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Canadian Journal of Infectious Diseases and Medical Microbiology
Volume 24, Issue 4, Pages e117-e121
Original Article

Prevalence and Incidence of Antimicrobial-Resistant Organisms among Hospitalized Inflammatory Bowel Disease Patients

Alon Vaisman,1 Kevin Pivovarov,1 Allison McGeer,2 Barbara Willey,2 Bjug Borgundvaag,3 Vanessa Porter,2 Piraveina Gnanasuntharam,2 Yanliang Wei,2 and Geoffrey C Nguyen1,4

1Mount Sinai Centre for Inflammatory Bowel Disease, University of Toronto, Canada
2Department of Microbiology, Mount Sinai Hospital, University of Toronto, Canada
3Department of Emergency Medicine, Mount Sinai Hospital, University of Toronto, Toronto, Ontario, Canada
4Johns Hopkins University School of Medicine, Baltimore, Maryland, USA

Copyright © 2013 Hindawi Publishing Corporation. This is an open access article distributed under the Creative Commons Attribution License, which permits unrestricted use, distribution, and reproduction in any medium, provided the original work is properly cited.


BACKGROUND: Patients with inflammatory bowel disease (IBD) experience frequent hospitalizations and use of immunosuppressive medications, which may predispose them to colonization with antimicrobial-resistant organisms (ARO).

OBJECTIVE: To determine the prevalence of ARO colonization on admission to hospital and the incidence of infection during hospitalization among hospitalized IBD patients.

METHODS: A chart review comparing the prevalence of colonization and incidence of infection with methicillin-resistant Staphylococcus aureus, vancomycin-resistant enterococci and extended-spectrum beta-lactamase-producing Enterobacteriaceae (ESBL) in hospitalized IBD patients with those of non-IBD controls was performed.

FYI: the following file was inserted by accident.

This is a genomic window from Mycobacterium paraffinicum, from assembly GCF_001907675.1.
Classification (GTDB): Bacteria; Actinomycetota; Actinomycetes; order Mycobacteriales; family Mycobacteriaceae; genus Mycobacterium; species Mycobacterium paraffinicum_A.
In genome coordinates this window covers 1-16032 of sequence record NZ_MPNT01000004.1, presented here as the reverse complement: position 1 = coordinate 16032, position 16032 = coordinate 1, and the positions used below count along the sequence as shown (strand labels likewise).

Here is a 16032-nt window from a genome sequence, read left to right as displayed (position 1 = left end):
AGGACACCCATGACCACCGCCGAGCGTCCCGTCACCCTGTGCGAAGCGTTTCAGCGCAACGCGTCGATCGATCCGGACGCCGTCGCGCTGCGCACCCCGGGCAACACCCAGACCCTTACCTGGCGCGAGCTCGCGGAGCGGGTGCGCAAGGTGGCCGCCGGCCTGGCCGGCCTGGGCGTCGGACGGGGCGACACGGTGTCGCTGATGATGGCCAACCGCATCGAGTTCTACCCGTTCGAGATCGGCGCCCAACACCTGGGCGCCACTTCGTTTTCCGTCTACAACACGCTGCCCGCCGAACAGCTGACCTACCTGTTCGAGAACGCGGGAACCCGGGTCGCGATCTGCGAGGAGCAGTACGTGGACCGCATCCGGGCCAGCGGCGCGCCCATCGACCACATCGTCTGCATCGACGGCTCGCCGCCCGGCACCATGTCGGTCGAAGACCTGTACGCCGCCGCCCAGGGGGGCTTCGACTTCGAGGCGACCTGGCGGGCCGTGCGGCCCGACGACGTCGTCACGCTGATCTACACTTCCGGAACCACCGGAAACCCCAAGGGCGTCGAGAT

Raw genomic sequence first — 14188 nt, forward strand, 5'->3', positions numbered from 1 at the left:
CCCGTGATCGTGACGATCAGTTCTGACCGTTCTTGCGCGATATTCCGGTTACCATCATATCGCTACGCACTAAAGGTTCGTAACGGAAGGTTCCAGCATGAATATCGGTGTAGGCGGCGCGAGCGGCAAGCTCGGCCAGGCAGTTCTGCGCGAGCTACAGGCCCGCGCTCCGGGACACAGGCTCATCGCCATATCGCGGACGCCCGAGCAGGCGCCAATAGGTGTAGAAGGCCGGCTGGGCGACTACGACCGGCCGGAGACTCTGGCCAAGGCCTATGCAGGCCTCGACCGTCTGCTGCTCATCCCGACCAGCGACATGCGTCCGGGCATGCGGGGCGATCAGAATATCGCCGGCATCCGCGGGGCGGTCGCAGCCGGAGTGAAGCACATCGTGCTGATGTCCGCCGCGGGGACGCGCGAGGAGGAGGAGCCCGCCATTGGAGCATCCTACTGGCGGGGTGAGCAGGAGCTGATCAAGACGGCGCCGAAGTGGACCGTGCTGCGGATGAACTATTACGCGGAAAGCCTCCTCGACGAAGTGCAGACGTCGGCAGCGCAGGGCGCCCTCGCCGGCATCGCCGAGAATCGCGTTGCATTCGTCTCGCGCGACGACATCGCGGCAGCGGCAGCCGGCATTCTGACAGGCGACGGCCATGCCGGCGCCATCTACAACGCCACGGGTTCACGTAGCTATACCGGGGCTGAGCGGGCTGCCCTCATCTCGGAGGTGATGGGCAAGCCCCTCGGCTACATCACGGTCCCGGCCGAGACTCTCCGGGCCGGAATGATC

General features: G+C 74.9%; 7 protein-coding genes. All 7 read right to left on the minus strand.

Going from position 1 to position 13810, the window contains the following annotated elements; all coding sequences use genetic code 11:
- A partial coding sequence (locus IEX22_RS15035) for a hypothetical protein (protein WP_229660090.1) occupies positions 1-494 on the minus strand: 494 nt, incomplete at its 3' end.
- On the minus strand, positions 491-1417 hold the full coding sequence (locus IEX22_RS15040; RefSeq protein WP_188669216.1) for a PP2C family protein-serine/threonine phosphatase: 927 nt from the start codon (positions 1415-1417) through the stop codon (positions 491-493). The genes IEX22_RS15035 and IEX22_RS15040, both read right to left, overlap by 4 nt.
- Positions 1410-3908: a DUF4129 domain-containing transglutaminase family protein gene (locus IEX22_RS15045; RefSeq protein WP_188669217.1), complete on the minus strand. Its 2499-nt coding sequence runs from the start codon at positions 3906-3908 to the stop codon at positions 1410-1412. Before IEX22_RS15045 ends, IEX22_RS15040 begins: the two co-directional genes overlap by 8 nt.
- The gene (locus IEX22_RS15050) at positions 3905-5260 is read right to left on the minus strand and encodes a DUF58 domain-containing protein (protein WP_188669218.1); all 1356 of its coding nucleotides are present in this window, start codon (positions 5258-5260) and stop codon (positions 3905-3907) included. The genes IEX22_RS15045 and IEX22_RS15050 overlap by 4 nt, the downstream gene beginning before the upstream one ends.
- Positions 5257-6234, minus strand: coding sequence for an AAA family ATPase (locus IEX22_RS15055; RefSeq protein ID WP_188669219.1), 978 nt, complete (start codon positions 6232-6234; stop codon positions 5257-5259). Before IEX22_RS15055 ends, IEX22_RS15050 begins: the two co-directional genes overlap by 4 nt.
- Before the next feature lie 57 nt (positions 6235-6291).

RESULTS: On admission, there were no significant differences between IBD inpatients and controls in the prevalence of colonization of methicillin-resistant S aureus (1.0% versus 1.2%; P=0.74), vancomycin-resistant enterococci (0.2% versus 0%; P=1.0) or ESBL (4.1% versus 5.5%; P=0.33). Pooling data from historical clinic-based cohorts, IBD patients were more likely than controls to have ESBL colonization (19% versus 6.6%; P<0.05). Antibiotic use on admission was associated with ESBL colonization among IBD inpatients (OR 4.2 [95% CI 1.4 to 12.6]). The incidence of ARO infections during hospitalization was not significantly different between IBD patients and controls. Among IBD patients who acquired ARO infections during hospitalizations, the mean time interval from admission to infection was shorter for those who were already colonized with ARO on admission.

CONCLUSIONS: This particular population of hospitalized IBD patients was not shown to have a higher prevalence or incidence of ARO colonization or infection compared with non-IBD inpatients.